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Mole concentration, also known as molarity, is a fundamental concept in chemistry that measures the amount of solute dissolved in a given volume of solution. It is a crucial parameter used in various calculations and is commonly used in laboratories and industries. Understanding how to calculate mole concentration is essential for accurately determining the concentration of a solution, performing chemical reactions, and analyzing the behavior of substances in solution. In this guide, we will explore the concept of mole concentration, discuss its significance, and provide stepbystep instructions on how to calculate it. Whether you are a student learning chemistry or a professional working in the field, this guide will serve as a valuable resource to help you master the calculation of mole concentration.
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The mp concentration indicates the relationship between the mp number of a solute and the volume of the solution. To calculate the mp concentration, you can start with the number of mp and volume, mass and volume, or the number of mp and milliliters (ml). Then, with the above variables, apply the basic mp concentration formula to get the correct result.
Steps
Calculate Mp Concentration from Mp Count and Volume
 Example: Find the concentration mp of a solution containing 0.75 mp of NaCl in 4.2 liters of solution?
 For example:
 Number of mp = 0.75 mp NaCl
 Volume = 4.2 L
 Example: concentration mp = number of mp of solute / number of liters of solution = 0.75 mp / 4.2 L = 0.17857142
 Example: 0.179 M NaCl
Calculate Mp Concentration from Mass and Volume
 Example problem: Calculate the number of mp of the solution when dissolving 3.4 g of _{KMnO4} in 5.2 liters of water.
 For example:
 Mass = 3.4 g KMnO _{4}
 Volume = 5.2 L
 For example:
 Atomic mass of K = 39.1 g
 Atomic mass of Mn = 54.9 g
 Atomic mass of O = 16.0 g
 Total Atomic Mass = K + Mn + O + O + O + O = 39.1 + 54.9 + 16 + 16 + 16 + 16 = 158.0 g
 Example: grams of solute * (1/molecular mass of solute) = 3.4 g * (1 mp / 158 g) = 0.0215 mp
 Example: concentration mp = number of mp of solute / number of liters of solution = 0.0215 mp / 5.2 L = 0.004134615
 Example: 0.004 M KMnO _{4}
Calculate Mp Concentration from Number of mps and Milliliters of solution
 Example: Calculate the concentration mp of a solution containing 1.2 mp of CaCl _{2} in 2905 milliliters of water.
 For example:
 No. of mp = 1.2 mp CaCl _{2}
 Volume = 2905 ml
 Example: 2905 ml * (1 L / 1000 ml) = 2,905 L
 For example: concentration mp = number of mp of solute / number of liters of solution = 1.2 mp of CaCl _{2} / 2.905 L = 0.413080895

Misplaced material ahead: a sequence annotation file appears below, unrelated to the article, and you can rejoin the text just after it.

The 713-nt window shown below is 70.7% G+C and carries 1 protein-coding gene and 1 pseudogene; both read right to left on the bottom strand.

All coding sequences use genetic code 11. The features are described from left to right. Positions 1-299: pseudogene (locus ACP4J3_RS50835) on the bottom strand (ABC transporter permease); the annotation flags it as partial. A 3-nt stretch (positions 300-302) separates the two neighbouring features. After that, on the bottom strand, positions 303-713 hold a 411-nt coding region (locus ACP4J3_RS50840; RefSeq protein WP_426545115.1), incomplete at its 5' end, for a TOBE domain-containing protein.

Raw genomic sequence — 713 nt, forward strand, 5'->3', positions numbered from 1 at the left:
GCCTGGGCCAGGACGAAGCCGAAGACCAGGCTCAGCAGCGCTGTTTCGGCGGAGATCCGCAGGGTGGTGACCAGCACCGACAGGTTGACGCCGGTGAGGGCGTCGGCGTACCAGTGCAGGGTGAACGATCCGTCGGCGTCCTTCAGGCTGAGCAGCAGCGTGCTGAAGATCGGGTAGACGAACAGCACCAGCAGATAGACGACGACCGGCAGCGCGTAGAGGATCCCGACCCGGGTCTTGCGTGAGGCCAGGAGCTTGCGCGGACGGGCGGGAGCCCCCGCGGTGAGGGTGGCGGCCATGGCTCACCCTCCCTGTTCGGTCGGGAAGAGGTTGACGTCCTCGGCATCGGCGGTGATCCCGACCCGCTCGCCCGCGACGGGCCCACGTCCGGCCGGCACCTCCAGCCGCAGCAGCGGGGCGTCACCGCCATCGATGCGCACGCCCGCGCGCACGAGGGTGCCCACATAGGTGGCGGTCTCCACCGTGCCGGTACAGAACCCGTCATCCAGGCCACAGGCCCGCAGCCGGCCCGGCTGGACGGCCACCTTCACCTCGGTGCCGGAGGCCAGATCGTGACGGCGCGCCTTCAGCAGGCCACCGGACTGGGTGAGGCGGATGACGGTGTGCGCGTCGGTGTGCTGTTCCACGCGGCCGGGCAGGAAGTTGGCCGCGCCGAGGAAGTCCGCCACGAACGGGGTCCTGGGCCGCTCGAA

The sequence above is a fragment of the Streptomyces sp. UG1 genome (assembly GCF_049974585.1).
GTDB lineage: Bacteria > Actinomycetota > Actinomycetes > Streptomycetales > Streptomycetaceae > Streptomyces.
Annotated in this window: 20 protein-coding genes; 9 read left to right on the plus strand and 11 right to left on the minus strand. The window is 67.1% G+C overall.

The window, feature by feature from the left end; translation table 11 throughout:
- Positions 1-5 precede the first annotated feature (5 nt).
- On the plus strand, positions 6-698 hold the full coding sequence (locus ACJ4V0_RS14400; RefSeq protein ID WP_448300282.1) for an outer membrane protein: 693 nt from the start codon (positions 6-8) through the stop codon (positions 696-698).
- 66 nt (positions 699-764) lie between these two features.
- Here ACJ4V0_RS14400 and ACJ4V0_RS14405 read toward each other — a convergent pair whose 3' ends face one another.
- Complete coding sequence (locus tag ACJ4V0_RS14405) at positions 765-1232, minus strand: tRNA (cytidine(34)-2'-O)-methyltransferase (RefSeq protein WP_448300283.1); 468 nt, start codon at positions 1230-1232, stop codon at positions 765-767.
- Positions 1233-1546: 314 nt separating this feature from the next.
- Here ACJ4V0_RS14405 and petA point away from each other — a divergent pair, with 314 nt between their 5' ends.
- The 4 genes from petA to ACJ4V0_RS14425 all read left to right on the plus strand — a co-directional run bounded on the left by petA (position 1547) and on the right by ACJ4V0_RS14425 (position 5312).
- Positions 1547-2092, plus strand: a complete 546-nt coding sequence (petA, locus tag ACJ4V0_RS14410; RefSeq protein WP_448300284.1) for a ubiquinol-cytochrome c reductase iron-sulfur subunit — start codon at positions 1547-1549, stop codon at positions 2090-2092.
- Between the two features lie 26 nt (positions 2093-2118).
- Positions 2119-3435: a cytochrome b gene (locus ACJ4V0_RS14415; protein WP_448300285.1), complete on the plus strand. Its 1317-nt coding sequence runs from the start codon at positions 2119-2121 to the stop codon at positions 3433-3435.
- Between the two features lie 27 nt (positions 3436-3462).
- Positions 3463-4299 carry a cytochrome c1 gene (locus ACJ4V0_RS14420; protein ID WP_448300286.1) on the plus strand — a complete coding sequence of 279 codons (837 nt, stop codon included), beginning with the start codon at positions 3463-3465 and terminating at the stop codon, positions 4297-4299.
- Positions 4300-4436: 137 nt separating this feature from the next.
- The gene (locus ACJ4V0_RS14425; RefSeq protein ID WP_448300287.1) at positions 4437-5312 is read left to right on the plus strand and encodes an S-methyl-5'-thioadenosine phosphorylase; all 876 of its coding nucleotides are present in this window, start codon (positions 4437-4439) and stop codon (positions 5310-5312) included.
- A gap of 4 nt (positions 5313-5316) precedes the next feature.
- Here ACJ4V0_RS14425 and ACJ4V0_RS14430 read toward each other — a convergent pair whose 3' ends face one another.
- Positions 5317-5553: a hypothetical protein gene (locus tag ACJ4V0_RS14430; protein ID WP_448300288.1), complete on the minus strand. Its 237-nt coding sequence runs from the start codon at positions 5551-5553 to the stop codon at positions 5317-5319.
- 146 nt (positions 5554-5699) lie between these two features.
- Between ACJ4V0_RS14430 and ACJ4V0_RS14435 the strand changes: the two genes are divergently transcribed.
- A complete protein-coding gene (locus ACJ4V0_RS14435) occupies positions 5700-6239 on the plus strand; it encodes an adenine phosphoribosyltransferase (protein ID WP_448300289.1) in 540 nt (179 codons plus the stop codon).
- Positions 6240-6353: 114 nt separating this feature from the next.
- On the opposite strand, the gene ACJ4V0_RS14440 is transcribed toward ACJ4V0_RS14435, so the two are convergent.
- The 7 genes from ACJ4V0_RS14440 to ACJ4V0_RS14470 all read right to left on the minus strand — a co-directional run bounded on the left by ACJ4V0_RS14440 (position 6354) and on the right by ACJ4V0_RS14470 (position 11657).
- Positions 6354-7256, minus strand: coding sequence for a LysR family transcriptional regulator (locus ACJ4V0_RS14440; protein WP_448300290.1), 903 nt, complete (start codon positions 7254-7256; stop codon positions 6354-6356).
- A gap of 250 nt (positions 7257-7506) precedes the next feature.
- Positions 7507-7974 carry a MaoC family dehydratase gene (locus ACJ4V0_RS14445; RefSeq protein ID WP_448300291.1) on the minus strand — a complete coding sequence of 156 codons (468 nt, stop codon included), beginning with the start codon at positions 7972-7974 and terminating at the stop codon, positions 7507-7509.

Example: 0.413 M CaCl _{2}
More Practice

 Mass = 5.2 g NaCl
 Volume = 800 ml of water
 Atomic mass of Na = 22.99 g
 Atomic mass of Cl = 35.45 g
 Molecular mass of NaCl = 22.99 + 35.45 = 58.44 g
 mpe NaCl = 5.2 g NaCl * (1 mp / 58.44 g) = 0.8898 mp = 0.09 mp
 You can also take 800 ml multiplied by the milliliter to liter conversion factor of 1 L/1000 ml.
 To shorten the multiplication and division process as above, you can move the decimal point 3 digits to the left.
 Volume = 800 ml * (1 L / 1000 ml) = 800 ml / 1000 ml = 0.8 L
 Concentration mp = number of mp of solute / liters of solution = 0.09 mp / 0.8 L = 0.1125 mp/L
 Result: 0.11 M NaCl
wikiHow is a “wiki” site, which means that many of the articles here are written by multiple authors. To create this article, volunteer authors have edited and improved the article over time.
This article has been viewed 174,009 times.
The mp concentration indicates the relationship between the mp number of a solute and the volume of the solution. To calculate the mp concentration, you can start with the number of mp and volume, mass and volume, or the number of mp and milliliters (ml). Then, with the above variables, apply the basic mp concentration formula to get the correct result.
In conclusion, calculating the mole concentration is an essential concept in chemistry that allows us to quantify the amount of substance present in a given solution. By using the formula Mole concentration = Number of moles of solute / Volume of solvent, we are able to determine the number of moles of solute per unit volume of the solvent. This calculation helps us better understand the proportion of solute in a solution and provides a standardized measurement that can be easily compared across different solutions. Additionally, mole concentration is a crucial parameter in other calculations such as determining percent composition and reaction stoichiometry. It is important to accurately calculate mole concentration to ensure accurate experimental results and to make informed decisions in various chemical processes.
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